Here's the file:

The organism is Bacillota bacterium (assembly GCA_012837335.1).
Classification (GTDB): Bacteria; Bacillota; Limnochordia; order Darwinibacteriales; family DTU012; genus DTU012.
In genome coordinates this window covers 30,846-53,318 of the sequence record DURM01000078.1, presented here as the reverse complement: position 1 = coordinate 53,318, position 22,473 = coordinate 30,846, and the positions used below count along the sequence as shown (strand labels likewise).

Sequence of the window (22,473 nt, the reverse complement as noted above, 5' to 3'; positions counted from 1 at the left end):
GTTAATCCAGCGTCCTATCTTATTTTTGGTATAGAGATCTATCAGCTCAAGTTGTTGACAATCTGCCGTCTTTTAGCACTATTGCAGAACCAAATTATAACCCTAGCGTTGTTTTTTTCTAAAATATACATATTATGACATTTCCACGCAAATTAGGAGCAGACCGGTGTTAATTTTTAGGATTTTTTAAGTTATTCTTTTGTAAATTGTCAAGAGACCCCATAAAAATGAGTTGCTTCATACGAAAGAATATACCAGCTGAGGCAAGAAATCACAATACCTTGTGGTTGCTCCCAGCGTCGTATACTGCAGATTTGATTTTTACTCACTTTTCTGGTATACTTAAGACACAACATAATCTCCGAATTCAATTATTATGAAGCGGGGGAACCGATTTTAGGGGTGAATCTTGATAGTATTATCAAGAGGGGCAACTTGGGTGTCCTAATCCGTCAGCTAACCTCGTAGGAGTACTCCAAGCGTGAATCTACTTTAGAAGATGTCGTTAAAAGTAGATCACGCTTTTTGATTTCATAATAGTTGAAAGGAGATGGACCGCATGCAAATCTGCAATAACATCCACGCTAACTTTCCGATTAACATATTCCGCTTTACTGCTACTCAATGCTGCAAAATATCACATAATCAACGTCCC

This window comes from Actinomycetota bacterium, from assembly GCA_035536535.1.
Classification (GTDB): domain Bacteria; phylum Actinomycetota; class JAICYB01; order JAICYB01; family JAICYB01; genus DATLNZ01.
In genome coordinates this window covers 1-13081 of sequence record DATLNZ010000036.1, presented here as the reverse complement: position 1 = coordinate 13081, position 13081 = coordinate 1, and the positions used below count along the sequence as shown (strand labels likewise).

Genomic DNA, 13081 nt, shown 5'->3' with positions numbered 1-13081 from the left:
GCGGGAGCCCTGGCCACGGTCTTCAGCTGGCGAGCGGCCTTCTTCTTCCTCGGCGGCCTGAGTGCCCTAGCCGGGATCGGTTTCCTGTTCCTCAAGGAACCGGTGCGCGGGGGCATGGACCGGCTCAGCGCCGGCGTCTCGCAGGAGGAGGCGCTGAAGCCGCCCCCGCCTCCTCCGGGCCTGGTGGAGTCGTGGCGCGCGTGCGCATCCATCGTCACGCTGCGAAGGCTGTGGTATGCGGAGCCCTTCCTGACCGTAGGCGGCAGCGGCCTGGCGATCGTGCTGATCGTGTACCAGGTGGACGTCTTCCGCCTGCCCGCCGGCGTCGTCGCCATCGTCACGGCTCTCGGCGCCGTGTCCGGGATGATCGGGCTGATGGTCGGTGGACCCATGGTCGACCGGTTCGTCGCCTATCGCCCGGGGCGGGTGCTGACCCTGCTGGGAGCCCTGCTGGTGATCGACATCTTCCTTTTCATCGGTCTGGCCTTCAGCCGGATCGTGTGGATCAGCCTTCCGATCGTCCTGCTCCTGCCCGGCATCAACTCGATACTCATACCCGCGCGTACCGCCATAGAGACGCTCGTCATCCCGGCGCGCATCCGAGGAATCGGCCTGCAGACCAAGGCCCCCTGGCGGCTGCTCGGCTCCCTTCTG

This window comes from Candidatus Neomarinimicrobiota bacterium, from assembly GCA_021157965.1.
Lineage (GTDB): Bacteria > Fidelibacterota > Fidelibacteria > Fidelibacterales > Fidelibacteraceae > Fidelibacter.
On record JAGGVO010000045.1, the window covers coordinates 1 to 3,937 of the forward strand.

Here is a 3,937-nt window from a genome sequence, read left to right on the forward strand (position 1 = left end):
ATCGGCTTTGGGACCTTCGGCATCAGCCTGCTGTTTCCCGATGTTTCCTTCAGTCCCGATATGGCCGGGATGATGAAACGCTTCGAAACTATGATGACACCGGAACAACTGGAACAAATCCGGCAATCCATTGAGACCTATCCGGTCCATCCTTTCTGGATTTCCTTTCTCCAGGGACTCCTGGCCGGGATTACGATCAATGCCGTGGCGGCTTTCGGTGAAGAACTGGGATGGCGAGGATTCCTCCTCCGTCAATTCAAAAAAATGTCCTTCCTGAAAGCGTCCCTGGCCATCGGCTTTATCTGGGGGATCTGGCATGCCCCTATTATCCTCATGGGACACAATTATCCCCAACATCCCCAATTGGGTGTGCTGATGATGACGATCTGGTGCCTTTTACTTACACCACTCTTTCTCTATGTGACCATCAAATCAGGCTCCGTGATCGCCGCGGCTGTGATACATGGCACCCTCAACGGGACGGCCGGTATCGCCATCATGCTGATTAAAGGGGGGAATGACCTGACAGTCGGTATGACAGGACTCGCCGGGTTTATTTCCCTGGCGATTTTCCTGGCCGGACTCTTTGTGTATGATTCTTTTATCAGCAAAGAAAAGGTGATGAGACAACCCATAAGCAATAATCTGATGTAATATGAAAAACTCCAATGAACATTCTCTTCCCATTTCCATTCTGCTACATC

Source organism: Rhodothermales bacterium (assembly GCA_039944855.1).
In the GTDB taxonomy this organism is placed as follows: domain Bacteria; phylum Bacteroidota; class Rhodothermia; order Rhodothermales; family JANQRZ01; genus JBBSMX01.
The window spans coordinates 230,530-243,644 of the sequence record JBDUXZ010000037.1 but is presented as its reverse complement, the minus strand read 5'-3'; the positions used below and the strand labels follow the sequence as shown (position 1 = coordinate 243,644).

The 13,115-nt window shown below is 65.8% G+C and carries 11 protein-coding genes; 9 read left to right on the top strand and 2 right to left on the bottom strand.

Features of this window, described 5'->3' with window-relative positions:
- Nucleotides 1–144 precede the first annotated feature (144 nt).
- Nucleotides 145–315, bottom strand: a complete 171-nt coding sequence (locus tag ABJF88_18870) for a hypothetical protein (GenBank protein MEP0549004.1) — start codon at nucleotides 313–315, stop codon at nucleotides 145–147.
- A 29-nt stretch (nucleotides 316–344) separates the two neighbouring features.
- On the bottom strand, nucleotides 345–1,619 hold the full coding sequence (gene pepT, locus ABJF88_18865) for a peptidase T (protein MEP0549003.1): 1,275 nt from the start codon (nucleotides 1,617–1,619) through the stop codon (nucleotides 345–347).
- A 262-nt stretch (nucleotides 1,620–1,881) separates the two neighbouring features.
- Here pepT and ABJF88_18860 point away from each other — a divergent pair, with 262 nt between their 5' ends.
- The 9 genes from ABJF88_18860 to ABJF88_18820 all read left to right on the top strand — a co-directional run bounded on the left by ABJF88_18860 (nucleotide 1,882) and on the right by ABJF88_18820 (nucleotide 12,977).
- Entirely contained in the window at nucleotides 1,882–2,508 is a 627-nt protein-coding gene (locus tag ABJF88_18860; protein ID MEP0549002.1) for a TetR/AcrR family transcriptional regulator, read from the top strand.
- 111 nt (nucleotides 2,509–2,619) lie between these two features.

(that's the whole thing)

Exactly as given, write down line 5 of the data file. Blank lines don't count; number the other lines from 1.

GTTAATCCAGCGTCCTATCTTATTTTTGGTATAGAGATCTATCAGCTCAAGTTGTTGACAATCTGCCGTCTTTTAGCACTATTGCAGAACCAAATTATAACCCTAGCGTTGTTTTTTTCTAAAATATACATATTATGACATTTCCACGCAAATTAGGAGCAGACCGGTGTTAATTTTTAGGATTTTTTAAGTTATTCTTTTGTAAATTGTCAAGAGACCCCATAAAAATGAGTTGCTTCATACGAAAGAATATACCAGCTGAGGCAAGAAATCACAATACCTTGTGGTTGCTCCCAGCGTCGTATACTGCAGATTTGATTTTTACTCACTTTTCTGGTATACTTAAGACACAACATAATCTCCGAATTCAATTATTATGAAGCGGGGGAACCGATTTTAGGGGTGAATCTTGATAGTATTATCAAGAGGGGCAACTTGGGTGTCCTAATCCGTCAGCTAACCTCGTAGGAGTACTCCAAGCGTGAATCTACTTTAGAAGATGTCGTTAAAAGTAGATCACGCTTTTTGATTTCATAATAGTTGAAAGGAGATGGACCGCATGCAAATCTGCAATAACATCCACGCTAACTTTCCGATTAACATATTCCGCTTTACTGCTACTCAATGCTGCAAAATATCACATAATCAACGTCCC